Mike Gittleson was the Director of Strength & Conditioning at the University of Michigan for 30 years and was a part of 15 Football Championships in that time. He explains, to achieve your goals sometimes you must ‘hold the line.’
As a young man in boot camp we had some very spirited and very competitve tug-of-war contests. Your mission as a soldier was to win. I loved the competition and the emotion of the event. As a new strength and conditioning coach I wanted to try tug-of-war with our football team in the off-season.
‘Risk reward’ is always at issue and my fear of ankle sprains was warrented. I had seen a few in our lively military competitions. I needed to devise away the athlete could pull the rope and not roll an ankle.
What is interesting is that competitive rope pulling has actually generated data on how hard people can pull against a minimally movable load. A peak force for a strong and heavy man may reach about 140 pounds with a sustainable force of about 70 pounds.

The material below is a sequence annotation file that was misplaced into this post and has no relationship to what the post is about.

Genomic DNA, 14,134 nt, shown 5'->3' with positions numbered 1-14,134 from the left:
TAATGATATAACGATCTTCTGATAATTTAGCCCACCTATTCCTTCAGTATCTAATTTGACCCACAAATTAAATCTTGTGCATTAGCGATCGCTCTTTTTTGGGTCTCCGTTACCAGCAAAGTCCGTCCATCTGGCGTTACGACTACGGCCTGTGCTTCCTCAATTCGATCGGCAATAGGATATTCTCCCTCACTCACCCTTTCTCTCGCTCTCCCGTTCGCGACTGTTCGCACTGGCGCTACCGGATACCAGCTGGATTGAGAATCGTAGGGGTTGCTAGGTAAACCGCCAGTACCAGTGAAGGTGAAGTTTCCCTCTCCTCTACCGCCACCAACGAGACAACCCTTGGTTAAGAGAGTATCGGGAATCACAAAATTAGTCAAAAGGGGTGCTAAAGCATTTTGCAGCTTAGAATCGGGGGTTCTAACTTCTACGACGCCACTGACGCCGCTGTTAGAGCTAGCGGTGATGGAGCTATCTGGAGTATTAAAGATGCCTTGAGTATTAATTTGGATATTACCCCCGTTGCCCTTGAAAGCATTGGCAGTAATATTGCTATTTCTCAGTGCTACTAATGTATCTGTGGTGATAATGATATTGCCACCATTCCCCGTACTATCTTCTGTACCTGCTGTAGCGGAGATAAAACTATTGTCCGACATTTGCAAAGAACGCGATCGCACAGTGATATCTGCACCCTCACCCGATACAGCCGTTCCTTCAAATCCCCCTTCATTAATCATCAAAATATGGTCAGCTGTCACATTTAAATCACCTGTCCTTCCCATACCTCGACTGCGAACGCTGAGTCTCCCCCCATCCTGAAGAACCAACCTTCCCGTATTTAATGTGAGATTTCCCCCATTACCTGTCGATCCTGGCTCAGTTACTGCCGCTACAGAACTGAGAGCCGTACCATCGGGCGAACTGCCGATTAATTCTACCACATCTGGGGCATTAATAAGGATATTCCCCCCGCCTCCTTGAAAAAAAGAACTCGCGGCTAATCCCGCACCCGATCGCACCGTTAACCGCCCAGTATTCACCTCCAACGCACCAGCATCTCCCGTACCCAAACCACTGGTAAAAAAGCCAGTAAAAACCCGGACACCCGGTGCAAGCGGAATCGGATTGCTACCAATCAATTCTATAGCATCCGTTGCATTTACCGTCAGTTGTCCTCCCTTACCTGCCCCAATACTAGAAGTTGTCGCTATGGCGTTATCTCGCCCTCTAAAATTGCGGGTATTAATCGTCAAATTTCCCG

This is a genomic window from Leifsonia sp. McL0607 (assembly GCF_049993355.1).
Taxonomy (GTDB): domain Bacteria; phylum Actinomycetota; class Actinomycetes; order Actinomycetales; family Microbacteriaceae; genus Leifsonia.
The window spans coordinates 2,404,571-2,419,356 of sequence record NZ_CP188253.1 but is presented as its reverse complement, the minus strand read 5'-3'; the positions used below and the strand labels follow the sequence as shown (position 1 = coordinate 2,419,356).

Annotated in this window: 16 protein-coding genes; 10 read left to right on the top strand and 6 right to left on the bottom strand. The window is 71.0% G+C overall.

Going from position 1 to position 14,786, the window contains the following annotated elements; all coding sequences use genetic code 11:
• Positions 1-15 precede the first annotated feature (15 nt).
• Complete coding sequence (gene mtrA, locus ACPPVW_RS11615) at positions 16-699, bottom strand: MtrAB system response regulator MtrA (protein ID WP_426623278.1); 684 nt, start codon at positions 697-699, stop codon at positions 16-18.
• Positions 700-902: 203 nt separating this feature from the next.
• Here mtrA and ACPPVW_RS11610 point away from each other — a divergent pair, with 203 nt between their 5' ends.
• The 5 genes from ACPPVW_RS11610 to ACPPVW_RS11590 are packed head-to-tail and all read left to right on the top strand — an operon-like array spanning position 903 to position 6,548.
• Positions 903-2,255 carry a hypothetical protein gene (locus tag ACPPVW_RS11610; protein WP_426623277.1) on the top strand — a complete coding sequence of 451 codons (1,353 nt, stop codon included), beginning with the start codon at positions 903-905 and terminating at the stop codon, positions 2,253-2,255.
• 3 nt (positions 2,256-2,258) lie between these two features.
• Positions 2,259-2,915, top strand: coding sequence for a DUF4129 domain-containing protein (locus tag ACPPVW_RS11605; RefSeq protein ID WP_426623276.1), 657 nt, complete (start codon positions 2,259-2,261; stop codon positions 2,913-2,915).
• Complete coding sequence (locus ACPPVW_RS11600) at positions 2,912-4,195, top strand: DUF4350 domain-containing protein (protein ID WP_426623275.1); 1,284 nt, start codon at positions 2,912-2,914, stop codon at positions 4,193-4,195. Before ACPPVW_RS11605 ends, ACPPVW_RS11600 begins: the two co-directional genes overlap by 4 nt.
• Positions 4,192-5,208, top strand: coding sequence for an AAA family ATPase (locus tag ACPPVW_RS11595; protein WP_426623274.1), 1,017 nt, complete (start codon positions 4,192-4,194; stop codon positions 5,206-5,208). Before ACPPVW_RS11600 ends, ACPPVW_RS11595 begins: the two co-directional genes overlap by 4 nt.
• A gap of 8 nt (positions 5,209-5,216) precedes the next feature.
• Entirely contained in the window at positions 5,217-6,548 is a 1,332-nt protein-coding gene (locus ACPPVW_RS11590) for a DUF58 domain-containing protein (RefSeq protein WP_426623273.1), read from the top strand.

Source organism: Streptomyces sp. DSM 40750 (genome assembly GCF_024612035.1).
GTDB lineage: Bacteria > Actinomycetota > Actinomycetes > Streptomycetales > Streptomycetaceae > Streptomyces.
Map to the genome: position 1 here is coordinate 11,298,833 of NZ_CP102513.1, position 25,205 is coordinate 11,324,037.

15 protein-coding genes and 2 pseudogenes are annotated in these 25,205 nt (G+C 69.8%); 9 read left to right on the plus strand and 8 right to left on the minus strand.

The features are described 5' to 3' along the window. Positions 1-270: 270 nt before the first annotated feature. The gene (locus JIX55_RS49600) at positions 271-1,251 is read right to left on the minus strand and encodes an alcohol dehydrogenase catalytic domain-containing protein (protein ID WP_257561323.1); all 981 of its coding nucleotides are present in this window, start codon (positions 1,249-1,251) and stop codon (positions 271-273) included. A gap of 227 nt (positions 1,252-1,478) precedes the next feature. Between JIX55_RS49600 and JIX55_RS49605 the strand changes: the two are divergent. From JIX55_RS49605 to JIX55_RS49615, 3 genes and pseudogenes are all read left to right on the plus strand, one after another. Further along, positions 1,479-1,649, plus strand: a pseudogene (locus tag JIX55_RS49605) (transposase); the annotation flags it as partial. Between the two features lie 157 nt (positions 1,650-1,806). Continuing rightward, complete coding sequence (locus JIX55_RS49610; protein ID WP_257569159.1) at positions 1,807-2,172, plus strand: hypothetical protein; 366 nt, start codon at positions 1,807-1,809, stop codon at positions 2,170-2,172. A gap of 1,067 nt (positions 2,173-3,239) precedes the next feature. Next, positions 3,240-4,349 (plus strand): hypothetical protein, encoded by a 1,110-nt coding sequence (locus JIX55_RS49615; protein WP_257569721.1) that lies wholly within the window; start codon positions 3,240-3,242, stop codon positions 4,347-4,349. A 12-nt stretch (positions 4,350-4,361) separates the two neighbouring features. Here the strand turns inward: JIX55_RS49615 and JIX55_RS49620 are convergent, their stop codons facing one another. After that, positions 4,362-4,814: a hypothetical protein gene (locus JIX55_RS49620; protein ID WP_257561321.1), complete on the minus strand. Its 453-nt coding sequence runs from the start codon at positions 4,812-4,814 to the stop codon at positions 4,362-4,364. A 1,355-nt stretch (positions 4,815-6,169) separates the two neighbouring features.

I figured with a few reasonable rules and a tired athlete before rope pulling began, I could make the exercise safe. A fresh untrained athlete or a coach could be the spotter if I could get that initial sustainable pulling power down to about 35 pounds or less.
My strategy was this – first one athlete went through their workout with their last exercises being the grip, such as the Pendulum Gripper followed by the wrist roller. Immediately after recording the grip work the athlete was sent out the door for a 200 yard sandbag farmers walk.
The athletes returned to 100 feet of rope lying on the ground. A line was drawn on the floor that said, ‘Hold The Line‘. Their feet could not cross it. They were to remain in the designated area as they pulled. Fatigued from training and their hands and traps fried from the grueling 200 yard walk, they immediatly began the one man tug-of-war.
The drill was simple… pile all the rope in front of you in a timely manner.
Am I recommending someone do this…..no…..I am just telling you what I did and apologizing to those I did it to.